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Obama to visit JFK grave to commemorate 50th anniversary of assassination

Visitors stand near the eternal flame at the grave site of President John F. Kennedy at Arlington National Cemetery on Oct. 29, 2013.
Visitors stand near the eternal flame at the grave site of President John F. Kennedy at Arlington National Cemetery on Oct. 29, 2013.Susan Walsh / AP

President Barack Obama will visit John F. Kennedy’s grave on Wednesday in commemoration of the 50th anniversary of JFK’s assassination, a senior administration official told NBC News.

The president and first lady will be joined by their predecessors former President Bill Clinton and Hillary Clinton at a wreath-laying ceremony at Arlington National Ceremony Wednesday afternoon, as first reported by the Associated Press. The actual anniversary falls on Friday.

Obama will also be honoring one of Kennedy’s last initiatives, presenting this year’s awards for the Presidential Medal of Freedom on Wednesday, the highest civilian awarded by the United States. Former prominent recipients of the medal will join the president in a tribute to JFK, who established the modern version of the medal months before his death.

This year also marks the 50th anniversary that President Kennedy signed the Executive Order establishing the medal. He was assassinated just two weeks before he could honor the award’s first recipients. Since then, more than 500 people have been given the award, according to the White House. The medal is presented to those who have made “especially meritorious” contributions to the security or national interests of the U.S., to world peace, or cultural and other public and private endeavors, according to the White House.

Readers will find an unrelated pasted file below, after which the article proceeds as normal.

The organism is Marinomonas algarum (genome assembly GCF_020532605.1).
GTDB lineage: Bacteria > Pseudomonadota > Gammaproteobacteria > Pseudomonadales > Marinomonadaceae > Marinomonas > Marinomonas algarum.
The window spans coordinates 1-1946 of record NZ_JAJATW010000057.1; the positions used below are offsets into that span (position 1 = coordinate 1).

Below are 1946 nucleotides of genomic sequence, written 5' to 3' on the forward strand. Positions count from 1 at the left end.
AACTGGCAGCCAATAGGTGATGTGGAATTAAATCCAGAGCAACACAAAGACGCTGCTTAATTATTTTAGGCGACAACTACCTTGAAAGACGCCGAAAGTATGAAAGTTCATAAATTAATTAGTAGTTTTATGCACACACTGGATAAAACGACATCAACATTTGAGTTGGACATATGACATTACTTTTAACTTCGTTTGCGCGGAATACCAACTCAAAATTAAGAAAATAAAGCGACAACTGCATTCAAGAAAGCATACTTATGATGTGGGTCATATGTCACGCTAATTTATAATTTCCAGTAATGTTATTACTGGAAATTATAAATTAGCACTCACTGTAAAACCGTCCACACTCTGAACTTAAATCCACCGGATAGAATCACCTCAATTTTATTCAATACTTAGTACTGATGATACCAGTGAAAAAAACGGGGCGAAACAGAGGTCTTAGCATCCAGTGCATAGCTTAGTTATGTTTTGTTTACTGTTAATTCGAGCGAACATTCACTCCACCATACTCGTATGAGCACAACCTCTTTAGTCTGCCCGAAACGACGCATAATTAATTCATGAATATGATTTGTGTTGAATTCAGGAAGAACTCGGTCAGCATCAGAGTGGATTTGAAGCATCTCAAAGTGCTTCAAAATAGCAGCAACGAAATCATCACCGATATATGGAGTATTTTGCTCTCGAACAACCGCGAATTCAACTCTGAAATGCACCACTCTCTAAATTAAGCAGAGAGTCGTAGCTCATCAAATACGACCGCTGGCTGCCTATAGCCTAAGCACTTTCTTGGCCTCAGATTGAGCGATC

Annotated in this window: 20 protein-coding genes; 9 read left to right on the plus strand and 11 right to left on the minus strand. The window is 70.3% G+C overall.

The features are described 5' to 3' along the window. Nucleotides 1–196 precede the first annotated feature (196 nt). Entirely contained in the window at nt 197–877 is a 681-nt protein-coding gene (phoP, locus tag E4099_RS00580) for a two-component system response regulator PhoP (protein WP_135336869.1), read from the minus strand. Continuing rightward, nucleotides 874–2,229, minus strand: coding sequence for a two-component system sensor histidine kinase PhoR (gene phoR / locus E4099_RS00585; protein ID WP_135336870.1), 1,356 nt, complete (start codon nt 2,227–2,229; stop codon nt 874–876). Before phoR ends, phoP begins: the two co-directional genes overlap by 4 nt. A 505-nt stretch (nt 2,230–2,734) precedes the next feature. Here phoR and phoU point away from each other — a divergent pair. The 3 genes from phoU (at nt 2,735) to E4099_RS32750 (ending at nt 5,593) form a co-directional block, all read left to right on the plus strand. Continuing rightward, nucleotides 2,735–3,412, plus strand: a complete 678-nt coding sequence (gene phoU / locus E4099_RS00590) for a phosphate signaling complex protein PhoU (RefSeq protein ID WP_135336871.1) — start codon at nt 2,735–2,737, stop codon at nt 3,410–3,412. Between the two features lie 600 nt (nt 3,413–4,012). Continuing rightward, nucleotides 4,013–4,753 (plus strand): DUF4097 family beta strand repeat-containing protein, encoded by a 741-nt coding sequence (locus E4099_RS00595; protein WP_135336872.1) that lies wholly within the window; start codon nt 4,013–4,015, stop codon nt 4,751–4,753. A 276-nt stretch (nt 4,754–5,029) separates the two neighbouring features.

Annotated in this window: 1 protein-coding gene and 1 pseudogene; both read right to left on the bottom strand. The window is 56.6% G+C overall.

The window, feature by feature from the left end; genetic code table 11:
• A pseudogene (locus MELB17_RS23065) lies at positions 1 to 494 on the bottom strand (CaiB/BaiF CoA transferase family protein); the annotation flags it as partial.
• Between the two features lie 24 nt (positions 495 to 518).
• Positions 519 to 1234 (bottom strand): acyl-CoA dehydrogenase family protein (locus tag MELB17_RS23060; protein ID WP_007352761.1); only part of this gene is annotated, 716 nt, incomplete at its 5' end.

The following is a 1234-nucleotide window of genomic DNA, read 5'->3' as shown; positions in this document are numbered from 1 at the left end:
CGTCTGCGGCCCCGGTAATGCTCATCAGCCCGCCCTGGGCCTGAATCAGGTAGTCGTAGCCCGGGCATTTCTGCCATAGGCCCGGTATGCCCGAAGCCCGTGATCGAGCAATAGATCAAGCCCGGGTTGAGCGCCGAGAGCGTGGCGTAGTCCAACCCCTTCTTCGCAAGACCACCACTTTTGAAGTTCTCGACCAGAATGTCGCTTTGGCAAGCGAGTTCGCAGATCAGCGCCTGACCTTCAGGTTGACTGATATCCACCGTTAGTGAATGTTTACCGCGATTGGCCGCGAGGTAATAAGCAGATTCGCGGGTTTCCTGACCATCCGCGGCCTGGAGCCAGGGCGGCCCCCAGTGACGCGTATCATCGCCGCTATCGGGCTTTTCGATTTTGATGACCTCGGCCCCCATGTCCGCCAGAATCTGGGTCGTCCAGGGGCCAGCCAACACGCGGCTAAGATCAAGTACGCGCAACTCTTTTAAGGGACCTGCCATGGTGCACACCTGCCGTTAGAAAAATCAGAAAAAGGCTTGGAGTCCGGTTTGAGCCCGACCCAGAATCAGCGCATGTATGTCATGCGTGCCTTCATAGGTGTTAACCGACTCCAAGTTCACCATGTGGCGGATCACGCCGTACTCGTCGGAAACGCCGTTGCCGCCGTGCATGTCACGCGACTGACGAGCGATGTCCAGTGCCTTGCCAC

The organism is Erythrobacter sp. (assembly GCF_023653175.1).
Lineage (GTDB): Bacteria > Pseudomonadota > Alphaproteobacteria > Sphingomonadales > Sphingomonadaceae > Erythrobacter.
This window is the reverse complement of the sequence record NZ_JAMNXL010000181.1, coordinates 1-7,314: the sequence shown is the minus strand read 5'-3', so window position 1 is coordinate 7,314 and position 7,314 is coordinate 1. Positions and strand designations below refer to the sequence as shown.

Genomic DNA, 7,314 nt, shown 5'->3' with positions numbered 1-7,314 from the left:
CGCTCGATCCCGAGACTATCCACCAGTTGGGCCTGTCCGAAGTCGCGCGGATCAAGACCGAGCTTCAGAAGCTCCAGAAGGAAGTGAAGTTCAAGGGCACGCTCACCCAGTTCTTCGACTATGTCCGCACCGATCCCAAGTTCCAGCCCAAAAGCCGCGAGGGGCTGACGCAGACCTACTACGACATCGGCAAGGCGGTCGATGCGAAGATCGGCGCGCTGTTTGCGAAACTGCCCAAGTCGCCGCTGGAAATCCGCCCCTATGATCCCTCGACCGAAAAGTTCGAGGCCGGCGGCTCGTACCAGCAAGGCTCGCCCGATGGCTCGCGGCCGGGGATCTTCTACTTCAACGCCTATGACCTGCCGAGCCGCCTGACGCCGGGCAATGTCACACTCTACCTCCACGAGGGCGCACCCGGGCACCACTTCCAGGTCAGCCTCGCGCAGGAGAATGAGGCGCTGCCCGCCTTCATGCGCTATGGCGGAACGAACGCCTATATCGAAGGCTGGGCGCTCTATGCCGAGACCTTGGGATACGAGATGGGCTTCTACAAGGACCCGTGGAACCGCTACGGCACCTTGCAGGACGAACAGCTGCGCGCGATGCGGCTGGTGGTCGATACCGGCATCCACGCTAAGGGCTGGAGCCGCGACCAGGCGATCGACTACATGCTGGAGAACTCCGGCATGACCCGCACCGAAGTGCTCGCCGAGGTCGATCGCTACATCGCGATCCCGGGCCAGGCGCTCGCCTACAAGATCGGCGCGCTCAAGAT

“The Presidential Medal of Freedom goes to men and women who have dedicated their own lives to enriching ours. This year's honorees have been blessed with extraordinary talent, but what sets them apart is their gift for sharing that talent with the world,” President Obama said in a White House statement announcing this year’s recipients in August. “It will be my honor to present them with a token of our nation's gratitude.”

This year, Obama named 16 recipients for the award from the worlds of politics and science to the worlds of music and sports. Those to be honored include Bill Clinton, women’s rights activist Gloria Steinem, Oprah Winfrey, the late American female astronaut Sally Ride, country singer Loretta Lynn and Chicago Cubs Hall of Famer Ernie Banks.

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Obama has planned a speech on Kennedy’s legacy of service at the Smithsonian American History Museum at a dinner with former medal recipients including astronaut Buzz Aldrin, singer Aretha Franklin and former Secretary of State Henry Kissinger.

The president will also meet privately on Friday at the White House with leaders and members of the Peace Corps, another program President Kennedy established. The Peace Corps dates back to 1960, when Kennedy, then a senator, called on students at the University of Michigan to serve two years in volunteer service to help people in countries of the developing world, according to the Peace Corps web site.

Within weeks of his inauguration as president, Kennedy signed an Executive Order to establish the Peace Corps on a temporary pilot basis in March 1961. Since then, more than 210,000 Peace Corps volunteers have served in 139 countries working on issues ranging from health and education to environmental preservation.

NBC News' Kristen Welker and The Associated Press contributed to this report.